CSS3 properties you can already use in your projects today – A look at RGBA and HSLA

by admin

Today, I just want to give you a quick rundown which CSS3 properties we designers & developers can already integrate in our everyday work. Sidenote: IE-Browsers up to version 9 don’t support any CSS3!

So why not take advantage of these newly supported CSS3 properties and provide a better experience to your visitors today ? I want to kick this series off with the new ways in which you can manipulate colors using CSS3.

RGBA

RGBA stands for Red, Green, Blue and Alpha (alpha-channel) which refers to the transparency of that color. Some might say: ‘But you can already use opacity to achieve a transparency effect!’ I say: ‘True, but the main advantage of using RGBA over opacity is that when using RGBA,the transparency isn’t applied to child elements and thus parents remain solid objects! Which also means that we don’t need to reproduce the transparency effect using semi-/transparent .png files anymore!’. Its much less of a hassle to use pure CSS-code instead of dealing with workarounds.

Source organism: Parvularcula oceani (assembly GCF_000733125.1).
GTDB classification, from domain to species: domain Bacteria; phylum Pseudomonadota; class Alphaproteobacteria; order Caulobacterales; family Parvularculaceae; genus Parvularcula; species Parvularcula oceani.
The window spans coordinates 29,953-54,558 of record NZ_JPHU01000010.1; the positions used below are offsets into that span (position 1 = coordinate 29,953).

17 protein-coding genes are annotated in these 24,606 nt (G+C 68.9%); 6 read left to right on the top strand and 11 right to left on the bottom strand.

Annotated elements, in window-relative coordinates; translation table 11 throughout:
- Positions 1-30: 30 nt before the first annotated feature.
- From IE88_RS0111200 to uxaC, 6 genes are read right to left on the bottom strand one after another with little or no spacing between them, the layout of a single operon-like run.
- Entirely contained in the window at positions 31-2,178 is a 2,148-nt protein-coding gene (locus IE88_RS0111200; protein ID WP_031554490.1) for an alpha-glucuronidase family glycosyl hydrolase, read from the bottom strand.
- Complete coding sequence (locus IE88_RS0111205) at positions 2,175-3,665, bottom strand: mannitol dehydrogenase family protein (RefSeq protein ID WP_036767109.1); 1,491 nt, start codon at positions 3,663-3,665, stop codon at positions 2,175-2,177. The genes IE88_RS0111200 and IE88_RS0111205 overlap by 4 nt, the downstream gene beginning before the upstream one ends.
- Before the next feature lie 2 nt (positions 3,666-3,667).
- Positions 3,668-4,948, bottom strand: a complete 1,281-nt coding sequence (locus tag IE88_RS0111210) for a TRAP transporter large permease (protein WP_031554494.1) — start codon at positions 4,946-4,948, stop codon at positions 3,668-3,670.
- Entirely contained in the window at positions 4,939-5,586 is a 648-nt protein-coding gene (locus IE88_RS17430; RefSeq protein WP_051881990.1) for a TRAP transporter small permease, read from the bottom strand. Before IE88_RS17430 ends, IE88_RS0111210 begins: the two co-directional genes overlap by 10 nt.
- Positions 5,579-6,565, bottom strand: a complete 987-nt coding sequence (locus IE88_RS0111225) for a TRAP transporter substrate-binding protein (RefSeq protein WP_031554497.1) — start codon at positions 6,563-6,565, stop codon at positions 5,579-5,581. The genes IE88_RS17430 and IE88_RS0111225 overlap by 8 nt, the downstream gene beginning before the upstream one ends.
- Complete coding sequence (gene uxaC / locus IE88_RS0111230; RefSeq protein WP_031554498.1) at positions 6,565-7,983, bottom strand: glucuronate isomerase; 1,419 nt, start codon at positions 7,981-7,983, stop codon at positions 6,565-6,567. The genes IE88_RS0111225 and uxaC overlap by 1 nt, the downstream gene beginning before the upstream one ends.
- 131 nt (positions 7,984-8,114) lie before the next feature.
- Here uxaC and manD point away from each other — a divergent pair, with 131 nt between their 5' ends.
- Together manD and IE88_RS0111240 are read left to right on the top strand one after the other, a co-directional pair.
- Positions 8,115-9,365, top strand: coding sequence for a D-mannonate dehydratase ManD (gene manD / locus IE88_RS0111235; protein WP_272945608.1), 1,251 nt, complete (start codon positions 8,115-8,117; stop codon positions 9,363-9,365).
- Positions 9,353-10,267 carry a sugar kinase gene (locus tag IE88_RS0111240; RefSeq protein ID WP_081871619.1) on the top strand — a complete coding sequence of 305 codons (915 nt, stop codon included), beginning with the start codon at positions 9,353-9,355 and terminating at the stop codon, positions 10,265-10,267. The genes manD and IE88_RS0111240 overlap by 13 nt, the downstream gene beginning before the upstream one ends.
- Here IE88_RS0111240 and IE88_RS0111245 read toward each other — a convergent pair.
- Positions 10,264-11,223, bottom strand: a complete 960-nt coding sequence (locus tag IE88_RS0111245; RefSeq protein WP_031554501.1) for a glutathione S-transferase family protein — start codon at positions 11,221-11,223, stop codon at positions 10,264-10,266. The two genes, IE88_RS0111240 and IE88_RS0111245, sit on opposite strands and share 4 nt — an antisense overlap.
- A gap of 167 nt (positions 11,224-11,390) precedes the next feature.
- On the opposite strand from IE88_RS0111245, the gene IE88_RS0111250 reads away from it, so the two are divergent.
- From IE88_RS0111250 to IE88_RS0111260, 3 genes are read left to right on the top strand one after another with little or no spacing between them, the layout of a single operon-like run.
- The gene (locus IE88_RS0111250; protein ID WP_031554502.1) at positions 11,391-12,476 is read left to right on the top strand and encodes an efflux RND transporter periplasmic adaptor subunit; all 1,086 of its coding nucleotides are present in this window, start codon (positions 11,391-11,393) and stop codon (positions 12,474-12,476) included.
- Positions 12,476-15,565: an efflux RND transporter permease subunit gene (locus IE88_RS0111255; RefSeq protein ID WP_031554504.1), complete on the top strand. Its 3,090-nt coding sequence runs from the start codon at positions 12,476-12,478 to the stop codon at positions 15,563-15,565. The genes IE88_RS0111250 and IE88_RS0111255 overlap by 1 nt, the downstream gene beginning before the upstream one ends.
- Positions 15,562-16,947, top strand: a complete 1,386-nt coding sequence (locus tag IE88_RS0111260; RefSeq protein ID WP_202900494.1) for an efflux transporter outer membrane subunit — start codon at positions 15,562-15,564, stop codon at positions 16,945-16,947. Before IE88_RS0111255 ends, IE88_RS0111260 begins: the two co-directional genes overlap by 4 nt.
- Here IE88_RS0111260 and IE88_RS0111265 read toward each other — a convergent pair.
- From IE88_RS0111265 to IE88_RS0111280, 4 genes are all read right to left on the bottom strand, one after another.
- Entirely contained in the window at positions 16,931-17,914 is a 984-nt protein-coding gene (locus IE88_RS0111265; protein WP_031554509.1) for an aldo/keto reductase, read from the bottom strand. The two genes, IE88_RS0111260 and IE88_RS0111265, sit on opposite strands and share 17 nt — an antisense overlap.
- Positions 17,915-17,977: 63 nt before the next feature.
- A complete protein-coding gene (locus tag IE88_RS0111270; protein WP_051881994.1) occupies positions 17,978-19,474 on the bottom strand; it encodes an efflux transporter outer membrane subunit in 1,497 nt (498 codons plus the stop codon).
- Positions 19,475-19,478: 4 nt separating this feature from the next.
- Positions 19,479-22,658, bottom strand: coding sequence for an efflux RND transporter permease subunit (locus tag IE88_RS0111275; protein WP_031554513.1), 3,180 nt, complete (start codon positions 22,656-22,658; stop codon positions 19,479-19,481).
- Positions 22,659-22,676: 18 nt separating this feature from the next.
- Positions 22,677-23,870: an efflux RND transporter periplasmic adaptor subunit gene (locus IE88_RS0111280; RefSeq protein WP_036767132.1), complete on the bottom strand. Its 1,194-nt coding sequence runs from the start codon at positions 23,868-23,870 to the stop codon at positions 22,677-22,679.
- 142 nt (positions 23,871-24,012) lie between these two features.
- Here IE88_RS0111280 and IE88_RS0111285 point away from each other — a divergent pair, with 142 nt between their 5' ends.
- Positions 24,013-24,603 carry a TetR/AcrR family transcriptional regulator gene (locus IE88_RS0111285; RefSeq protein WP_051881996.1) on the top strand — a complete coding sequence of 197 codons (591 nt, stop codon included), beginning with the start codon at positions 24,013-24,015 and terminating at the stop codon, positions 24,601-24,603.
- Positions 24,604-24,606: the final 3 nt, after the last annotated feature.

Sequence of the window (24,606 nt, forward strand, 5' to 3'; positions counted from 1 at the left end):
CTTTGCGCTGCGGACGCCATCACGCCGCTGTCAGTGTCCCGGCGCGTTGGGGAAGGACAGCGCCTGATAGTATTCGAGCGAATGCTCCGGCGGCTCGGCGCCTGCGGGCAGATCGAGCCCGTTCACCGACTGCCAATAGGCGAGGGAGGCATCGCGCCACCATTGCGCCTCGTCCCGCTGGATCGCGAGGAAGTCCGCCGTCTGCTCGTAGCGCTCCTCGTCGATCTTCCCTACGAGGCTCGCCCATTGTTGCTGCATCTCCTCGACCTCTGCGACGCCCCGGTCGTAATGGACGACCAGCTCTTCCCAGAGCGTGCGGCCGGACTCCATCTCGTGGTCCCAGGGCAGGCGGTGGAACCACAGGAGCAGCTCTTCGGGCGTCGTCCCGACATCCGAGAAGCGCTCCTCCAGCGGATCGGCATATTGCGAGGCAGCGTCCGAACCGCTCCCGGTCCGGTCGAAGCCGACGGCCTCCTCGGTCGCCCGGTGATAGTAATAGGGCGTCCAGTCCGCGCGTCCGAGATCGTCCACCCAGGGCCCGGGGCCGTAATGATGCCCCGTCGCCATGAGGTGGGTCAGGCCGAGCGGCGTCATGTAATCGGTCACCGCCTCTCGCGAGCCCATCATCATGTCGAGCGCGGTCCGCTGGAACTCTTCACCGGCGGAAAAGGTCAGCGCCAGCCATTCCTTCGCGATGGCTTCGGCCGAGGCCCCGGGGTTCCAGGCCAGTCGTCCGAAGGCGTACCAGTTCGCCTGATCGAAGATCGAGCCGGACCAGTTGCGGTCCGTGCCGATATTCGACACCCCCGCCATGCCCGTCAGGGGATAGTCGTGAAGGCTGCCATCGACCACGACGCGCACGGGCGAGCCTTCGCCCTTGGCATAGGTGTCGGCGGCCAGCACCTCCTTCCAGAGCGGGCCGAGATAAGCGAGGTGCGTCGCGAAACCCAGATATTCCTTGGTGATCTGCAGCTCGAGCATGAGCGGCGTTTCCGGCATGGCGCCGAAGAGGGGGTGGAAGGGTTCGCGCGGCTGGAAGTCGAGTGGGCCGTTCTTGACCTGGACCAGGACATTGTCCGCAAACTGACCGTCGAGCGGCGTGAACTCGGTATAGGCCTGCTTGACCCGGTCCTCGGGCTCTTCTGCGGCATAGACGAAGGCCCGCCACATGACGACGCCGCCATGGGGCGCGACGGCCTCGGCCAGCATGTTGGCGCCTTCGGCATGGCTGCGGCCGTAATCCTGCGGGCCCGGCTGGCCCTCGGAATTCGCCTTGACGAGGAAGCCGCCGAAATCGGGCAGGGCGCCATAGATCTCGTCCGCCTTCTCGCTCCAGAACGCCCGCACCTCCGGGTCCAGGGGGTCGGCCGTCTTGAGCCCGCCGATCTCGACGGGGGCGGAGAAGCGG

The syntax:

#element {
  background-color: rgb(255, 255, 255); //fallback
  background-color: rgba(255, 255, 255, 0.5);
}

The first declaration is the fallback for our beloved friend IE, the second declaration is for all the other browsers.

HSLA

HSLA stands for Hue, Saturation, Lightness and, you guessed right, the alpha-channel. Its a pretty cool, fast and a more intuitive way of changing colors! The first value (Hue) is for choosing the color done using degrees: 0º = Red, 60º = Yellow, 120º = Green, 180º = Cyan, 240º = Blue, 300º = Magenta (and but of course you will get all the colors in between two values).

The second value (Saturation) controls the amount of color we are using, 0% = greyscale and 100% = full color.

The third value (Lightness) tells us how bright the color is. 0% = Black and 100% = White.

The syntax:

#element{
  background: hsl(30, 50%, 80%); //fallback
  background: hsla(30, 50%, 80%, 0.5);
}

Go and have a play with Chris Coyier’s created nifty tool the HSLa Explorer

Conclusion:

Whatever your preferences is when it comes to manipulating colors, CSS3 got some hot stuff to offer and in my opinion, it is about time to start integrating these newly supported CSS3 properties in your projects today!

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